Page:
High Hopes for High-Precision Measurements

This counter intuitive effect is very interesting for high precision measurements, which are very often based on the principle of quantum interference. "When the quantum system has a property you want to measure and another property which makes the system prone to perturbations, the two can be separated using a Quantum Cheshire Cat, and possibly the perturbation can be minimized", says Stephan Sponar.

The idea of the Quantum Cheshire Cat was first discovered by Prof. Yakir Aharonov and first published by Aharonov's collaborator, Prof. Jeff Tollaksen (both now from Chapman University), in 2001. The measurements which have now been presented are the first experimental proof of this phenomenon. The experimental results have been published in the journal "Nature Communications".

###

Further Information:

Prof. Yuji Hasegawa
Institute of Atomic and Subatomic Physics,
TU Wien
Stadionallee 2, 1020 Vienna
T: +43-1-58801-141490
hasegawa@ati.ac.at

Florian Aigner | Eurek Alert!
Further information:
http://www.ati.ac.at

Further reports about: Cheshire ILL Quantum Technology effect measurements neutrons particles perturbations properties

More articles from Physics and Astronomy:

nachricht Theory of the strong interaction verified
27.03.2015 | Forschungszentrum Juelich

nachricht Dark matter even darker than once thought
27.03.2015 | ESA/Hubble Information Centre

All articles from Physics and Astronomy >>>

The most recent press releases about innovation >>>

Die letzten 5 Focus-News des innovations-reports im Überblick:

Im Focus: Experiment Provides the Best Look Yet at 'Warm Dense Matter' at Cores of Giant Planets

In an experiment at the Department of Energy's SLAC National Accelerator Laboratory, scientists precisely measured the temperature and structure of aluminum as...

Im Focus: Energy-autonomous and wireless monitoring protects marine gearboxes

The IPH presents a solution at HANNOVER MESSE 2015 to make ship traffic more reliable while decreasing the maintenance costs at the same time. In cooperation with project partners, the research institute from Hannover, Germany, has developed a sensor system which continuously monitors the condition of the marine gearbox, thus preventing breakdowns. Special feature: the monitoring system works wirelessly and energy-autonomously. The required electrical power is generated where it is needed – directly at the sensor.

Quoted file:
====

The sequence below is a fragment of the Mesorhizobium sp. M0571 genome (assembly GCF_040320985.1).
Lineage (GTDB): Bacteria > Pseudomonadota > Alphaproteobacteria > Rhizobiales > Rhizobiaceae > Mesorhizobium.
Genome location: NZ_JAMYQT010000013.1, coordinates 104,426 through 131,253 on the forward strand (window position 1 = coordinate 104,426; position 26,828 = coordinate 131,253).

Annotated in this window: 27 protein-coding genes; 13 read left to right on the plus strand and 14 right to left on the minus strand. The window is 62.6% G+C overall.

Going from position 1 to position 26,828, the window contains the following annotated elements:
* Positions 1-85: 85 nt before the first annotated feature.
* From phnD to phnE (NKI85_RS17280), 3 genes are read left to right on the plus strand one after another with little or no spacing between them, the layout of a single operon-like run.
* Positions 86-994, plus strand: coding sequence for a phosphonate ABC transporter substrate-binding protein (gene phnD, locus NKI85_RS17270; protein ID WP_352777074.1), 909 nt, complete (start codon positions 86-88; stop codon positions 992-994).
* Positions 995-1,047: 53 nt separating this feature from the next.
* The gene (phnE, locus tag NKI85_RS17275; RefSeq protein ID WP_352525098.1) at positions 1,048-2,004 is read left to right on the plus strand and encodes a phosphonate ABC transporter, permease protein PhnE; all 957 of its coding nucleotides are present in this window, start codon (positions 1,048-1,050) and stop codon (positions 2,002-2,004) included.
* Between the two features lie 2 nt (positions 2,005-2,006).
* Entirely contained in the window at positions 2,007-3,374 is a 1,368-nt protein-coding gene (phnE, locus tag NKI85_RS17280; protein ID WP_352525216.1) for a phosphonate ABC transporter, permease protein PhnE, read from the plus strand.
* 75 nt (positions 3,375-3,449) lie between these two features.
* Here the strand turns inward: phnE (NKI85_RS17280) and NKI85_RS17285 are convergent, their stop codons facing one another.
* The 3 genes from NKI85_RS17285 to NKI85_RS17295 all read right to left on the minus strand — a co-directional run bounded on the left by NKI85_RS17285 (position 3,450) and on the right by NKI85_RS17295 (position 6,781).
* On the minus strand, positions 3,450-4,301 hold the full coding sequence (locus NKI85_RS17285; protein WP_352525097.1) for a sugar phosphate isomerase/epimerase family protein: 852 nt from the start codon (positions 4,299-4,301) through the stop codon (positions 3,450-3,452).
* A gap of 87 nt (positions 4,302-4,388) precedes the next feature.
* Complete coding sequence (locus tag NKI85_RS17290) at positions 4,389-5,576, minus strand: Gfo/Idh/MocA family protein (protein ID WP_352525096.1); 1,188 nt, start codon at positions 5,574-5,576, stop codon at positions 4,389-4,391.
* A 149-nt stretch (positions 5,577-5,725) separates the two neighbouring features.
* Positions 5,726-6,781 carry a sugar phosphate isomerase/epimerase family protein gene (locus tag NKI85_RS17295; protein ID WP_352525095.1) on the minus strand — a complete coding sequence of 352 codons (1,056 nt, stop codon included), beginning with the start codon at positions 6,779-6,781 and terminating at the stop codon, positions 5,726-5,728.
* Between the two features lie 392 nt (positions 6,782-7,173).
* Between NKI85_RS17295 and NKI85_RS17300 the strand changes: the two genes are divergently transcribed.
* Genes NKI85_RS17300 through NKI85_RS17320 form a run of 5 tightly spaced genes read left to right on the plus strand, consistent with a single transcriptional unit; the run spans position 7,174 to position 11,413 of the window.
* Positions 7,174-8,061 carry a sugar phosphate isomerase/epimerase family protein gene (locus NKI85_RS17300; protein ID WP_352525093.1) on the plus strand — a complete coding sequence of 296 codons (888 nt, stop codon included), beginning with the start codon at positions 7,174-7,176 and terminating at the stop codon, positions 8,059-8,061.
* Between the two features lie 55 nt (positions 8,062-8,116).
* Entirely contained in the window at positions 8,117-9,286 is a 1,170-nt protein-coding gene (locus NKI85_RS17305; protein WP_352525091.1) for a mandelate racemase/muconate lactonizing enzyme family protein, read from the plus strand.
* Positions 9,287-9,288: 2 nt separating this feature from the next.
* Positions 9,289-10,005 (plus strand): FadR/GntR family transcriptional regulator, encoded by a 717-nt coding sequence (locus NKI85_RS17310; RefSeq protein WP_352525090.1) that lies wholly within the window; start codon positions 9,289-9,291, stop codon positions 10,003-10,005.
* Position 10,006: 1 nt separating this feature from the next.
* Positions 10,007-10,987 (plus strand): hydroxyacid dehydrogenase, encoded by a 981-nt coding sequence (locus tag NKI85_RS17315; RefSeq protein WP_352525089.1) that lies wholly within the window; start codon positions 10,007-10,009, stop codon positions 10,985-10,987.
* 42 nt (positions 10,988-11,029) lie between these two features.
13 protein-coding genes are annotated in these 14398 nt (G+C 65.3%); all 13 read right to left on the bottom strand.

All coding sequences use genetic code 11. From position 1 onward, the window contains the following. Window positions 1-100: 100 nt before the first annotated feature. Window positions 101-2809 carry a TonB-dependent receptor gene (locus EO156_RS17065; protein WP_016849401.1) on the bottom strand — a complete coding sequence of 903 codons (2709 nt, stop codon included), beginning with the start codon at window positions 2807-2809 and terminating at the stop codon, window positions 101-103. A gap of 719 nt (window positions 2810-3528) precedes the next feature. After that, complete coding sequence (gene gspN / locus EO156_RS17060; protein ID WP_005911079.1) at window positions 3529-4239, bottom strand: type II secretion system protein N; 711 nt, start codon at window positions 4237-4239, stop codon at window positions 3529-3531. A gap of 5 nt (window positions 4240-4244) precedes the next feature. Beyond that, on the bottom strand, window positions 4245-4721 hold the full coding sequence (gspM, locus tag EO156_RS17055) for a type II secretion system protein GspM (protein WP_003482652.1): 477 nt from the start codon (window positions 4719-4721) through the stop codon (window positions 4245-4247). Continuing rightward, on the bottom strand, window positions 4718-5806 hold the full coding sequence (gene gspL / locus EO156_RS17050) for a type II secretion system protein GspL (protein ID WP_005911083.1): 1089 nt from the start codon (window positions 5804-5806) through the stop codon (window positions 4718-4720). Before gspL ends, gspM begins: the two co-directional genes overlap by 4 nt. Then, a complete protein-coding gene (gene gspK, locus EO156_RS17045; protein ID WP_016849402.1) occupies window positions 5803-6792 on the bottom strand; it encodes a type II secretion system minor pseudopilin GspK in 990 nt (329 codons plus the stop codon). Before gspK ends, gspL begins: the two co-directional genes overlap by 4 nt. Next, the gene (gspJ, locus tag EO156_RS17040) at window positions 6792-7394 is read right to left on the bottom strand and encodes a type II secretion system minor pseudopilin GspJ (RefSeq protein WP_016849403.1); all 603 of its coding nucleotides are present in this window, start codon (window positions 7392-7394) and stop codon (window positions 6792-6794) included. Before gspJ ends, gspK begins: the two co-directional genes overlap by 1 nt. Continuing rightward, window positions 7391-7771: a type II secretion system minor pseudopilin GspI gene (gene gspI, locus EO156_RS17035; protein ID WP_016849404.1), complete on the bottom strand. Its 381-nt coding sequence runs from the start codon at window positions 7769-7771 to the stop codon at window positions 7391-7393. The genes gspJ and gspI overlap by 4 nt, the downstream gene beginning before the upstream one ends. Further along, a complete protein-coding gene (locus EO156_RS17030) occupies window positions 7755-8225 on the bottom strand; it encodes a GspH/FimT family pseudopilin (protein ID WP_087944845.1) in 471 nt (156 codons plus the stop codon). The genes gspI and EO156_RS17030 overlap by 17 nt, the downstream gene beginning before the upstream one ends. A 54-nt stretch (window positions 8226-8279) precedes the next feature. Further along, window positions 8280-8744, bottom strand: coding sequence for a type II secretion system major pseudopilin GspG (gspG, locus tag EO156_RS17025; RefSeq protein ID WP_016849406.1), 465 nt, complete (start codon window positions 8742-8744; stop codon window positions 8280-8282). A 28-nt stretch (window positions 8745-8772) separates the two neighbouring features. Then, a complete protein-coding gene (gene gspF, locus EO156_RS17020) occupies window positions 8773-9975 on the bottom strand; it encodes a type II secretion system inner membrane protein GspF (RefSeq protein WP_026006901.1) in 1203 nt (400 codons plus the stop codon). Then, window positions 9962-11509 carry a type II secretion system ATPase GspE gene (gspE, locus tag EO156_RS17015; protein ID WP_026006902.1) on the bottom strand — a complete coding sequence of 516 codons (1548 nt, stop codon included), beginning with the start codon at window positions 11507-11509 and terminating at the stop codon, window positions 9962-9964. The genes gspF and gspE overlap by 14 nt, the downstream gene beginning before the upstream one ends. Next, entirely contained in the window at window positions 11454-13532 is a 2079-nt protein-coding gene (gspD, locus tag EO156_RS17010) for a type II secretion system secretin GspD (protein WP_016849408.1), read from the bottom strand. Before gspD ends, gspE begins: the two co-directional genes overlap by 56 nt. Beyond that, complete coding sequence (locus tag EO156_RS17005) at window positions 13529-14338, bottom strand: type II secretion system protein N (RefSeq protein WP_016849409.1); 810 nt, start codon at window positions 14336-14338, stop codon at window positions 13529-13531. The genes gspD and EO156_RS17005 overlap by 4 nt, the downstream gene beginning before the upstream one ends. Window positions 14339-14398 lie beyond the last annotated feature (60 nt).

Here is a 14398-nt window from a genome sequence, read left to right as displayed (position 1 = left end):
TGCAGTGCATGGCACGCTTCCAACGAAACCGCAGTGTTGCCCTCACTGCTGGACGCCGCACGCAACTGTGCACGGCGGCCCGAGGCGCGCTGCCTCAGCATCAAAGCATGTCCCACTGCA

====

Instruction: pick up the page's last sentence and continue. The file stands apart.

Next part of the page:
As well as cars need to be certified regularly (in Germany by the TÜV – Technical Inspection Association), ships need to be inspected – if the powertrain stops...

Im Focus: 3-D satellite, GPS earthquake maps isolate impacts in real time

Method produced by UI researcher could improve reaction time to deadly, expensive quakes

When an earthquake hits, the faster first responders can get to an impacted area, the more likely infrastructure--and lives--can be saved.

Im Focus: Atlantic Ocean overturning found to slow down already today

The Atlantic overturning is one of Earth’s most important heat transport systems, pumping warm water northwards and cold water southwards. Also known as the Gulf Stream system, it is responsible for the mild climate in northwestern Europe. 

Scientists now found evidence for a slowdown of the overturning – multiple lines of observation suggest that in recent decades, the current system has been...

Im Focus: Robot inspects concrete garage floors and bridge roadways for damage

Because they are regularly subjected to heavy vehicle traffic, emissions, moisture and salt, above- and underground parking garages, as well as bridges, frequently experience large areas of corrosion. Most inspection systems to date have only been capable of inspecting smaller surface areas.

From April 13 to April 17 at the Hannover Messe (hall 2, exhibit booth C16), engineers from the Fraunhofer Institute for Nondestructive Testing IZFP will be...

All Focus news of the innovation-report >>>

Anzeige

Anzeige

Event News

World Conference On Regenerative Medicine 2015: Registration And Abstract Submission Now Open

25.03.2015 | Event News

University presidents from all over the world meet in Hamburg

19.03.2015 | Event News

10. CeBiTec Symposium zum Big Data-Problem

17.03.2015 | Event News

 
Latest News

Two Most Destructive Termite Species Forming Superswarms in South Florida

27.03.2015 | Agricultural and Forestry Science

ORNL-Led Team Demonstrates Desalination with Nanoporous Graphene Membrane

27.03.2015 | Materials Sciences

Coorong Fish Hedge Their Bets for Survival

27.03.2015 | Ecology, The Environment and Conservation

VideoLinks
B2B-VideoLinks
More VideoLinks >>>